(Editor's note: this story was inspired by Jill Tucker's feature profile of Tim Wilson in the April 21, 2017 edition of the San Francisco Chronicle.)
Mr. Wilson is shuffling sheet music on his music stand and darting around the front of the room. It’s fourth period at Lavonya DeJean Middle school in Richmond. His Advanced Band class is warming up, and a few stragglers are still collecting their instruments and finding seats. According to Mr. Wilson, we’re behind schedule.
“You guys, it’s four minutes after the bell rang and I have one trombone player on the first note!”
Mr. Wilson usually has a recording playing when students walk into the room. They immediately begin to play along, which gets classes off to a running start. Today, it’s Handel’s oratorio, “See the Conquering Hero Comes.”
When the band hits its stride, Wilson’s eyes light up behind thick glasses and he smiles. He holds a baton, but the music is moving through his whole body when he’s up on the podium.
“Trumpets!” he cries, and cuts the band off mid-song, “You’re too late!”
Mr. Wilson started the music program at DeJean Middle School a little over four years ago. He teaches some math classes, too, and it’s not unusual for him to work through breaks or fill in for other teachers. He seems to be in perpetual motion. You’d think he’s been doing this forever, but he had a really different role in music before this.
“Prior to this I was the principal trumpeter at the San Francisco Opera from 1980 to 2003, and I then took a medical retirement.”
Mr. Wilson took that retirement because he started to go blind. He wasn’t ready to give up the trumpet, but in 2003, doctors diagnosed him with glaucoma, and he chose retirement rather than risking what was left of his sight.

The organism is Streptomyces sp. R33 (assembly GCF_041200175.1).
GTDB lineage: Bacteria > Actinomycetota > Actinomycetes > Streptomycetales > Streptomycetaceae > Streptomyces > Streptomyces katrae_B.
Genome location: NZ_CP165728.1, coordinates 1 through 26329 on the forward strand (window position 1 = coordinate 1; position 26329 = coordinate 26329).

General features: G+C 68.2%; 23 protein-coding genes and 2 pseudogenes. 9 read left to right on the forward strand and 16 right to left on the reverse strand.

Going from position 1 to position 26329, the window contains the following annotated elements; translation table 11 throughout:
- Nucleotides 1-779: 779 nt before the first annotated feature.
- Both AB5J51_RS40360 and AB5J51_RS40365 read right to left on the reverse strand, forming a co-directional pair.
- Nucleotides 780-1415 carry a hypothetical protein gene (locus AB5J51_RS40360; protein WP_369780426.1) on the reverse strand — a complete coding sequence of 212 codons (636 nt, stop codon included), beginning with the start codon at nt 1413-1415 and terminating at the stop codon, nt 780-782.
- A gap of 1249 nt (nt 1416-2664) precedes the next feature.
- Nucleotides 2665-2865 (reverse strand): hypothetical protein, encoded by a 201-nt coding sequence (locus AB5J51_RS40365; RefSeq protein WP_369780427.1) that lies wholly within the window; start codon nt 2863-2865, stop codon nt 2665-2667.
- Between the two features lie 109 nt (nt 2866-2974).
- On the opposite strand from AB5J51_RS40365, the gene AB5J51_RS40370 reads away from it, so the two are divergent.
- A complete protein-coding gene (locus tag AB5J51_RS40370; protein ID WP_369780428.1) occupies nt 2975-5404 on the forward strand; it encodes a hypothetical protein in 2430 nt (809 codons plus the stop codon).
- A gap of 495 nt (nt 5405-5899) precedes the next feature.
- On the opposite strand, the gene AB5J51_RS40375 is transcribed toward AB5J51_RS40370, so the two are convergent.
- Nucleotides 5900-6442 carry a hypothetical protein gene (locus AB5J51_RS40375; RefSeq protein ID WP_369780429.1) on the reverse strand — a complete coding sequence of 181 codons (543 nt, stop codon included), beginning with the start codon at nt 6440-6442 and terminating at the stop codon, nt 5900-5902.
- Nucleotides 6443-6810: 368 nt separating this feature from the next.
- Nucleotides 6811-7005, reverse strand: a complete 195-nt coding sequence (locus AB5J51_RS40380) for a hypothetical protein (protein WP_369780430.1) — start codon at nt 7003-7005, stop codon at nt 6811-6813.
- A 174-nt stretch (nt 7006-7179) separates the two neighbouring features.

“Glaucoma is a disease where the pressure is too high,” he explains. “What happens is there’s a trampoline-like piece in the back of the eye that the optic nerve exits through. And when the pressure goes up, that expands backwards and exposes the optic nerves to pressure where they used to be on the outside of the eyeball.”
An exposed optic nerve sound painful, but Mr. Wilson assures me it isn’t. He didn’t even know he had glaucoma until he struggled to read his sheet music. But that’s not the reason he had to retire from the Opera.
“Glaucoma pressures are exacerbated by certain things. Like having a baby, bearing down on the toilet, lifting weights or, oh, blowing into a high pressure instrument.”
Like the trumpet. Mr. Wilson already had an advanced case when he was diagnosed. Doctors told him that he could continue playing—go for the stellar career—and risk total blindness. Or, he could stop. He says the last opera he played was Lady Macbeth of Mstensk by Dmitri Shostakovich.
“It was 20/20 hindsight when I realized what a wonderful thrilling relationship I had to the greater society being able to communicate through my trumpet. It wasn't until I couldn't play the trumpet anymore that I felt like I’d lost the ability to speak in society and I realized that was my connection. It was the musical language that I stirred the hearts of 3000 people every night. So for several years I would cry every time I heard a symphony orchestra. Because I wanted to be making that noise that was touching my heart.”
But Mr. Wilson found a way to speak that musical language again.
“I came out of retirement when my kids were grown and in grad school and working and I said “What am I going to do with myself? I’ll teach middle school. Math and music.”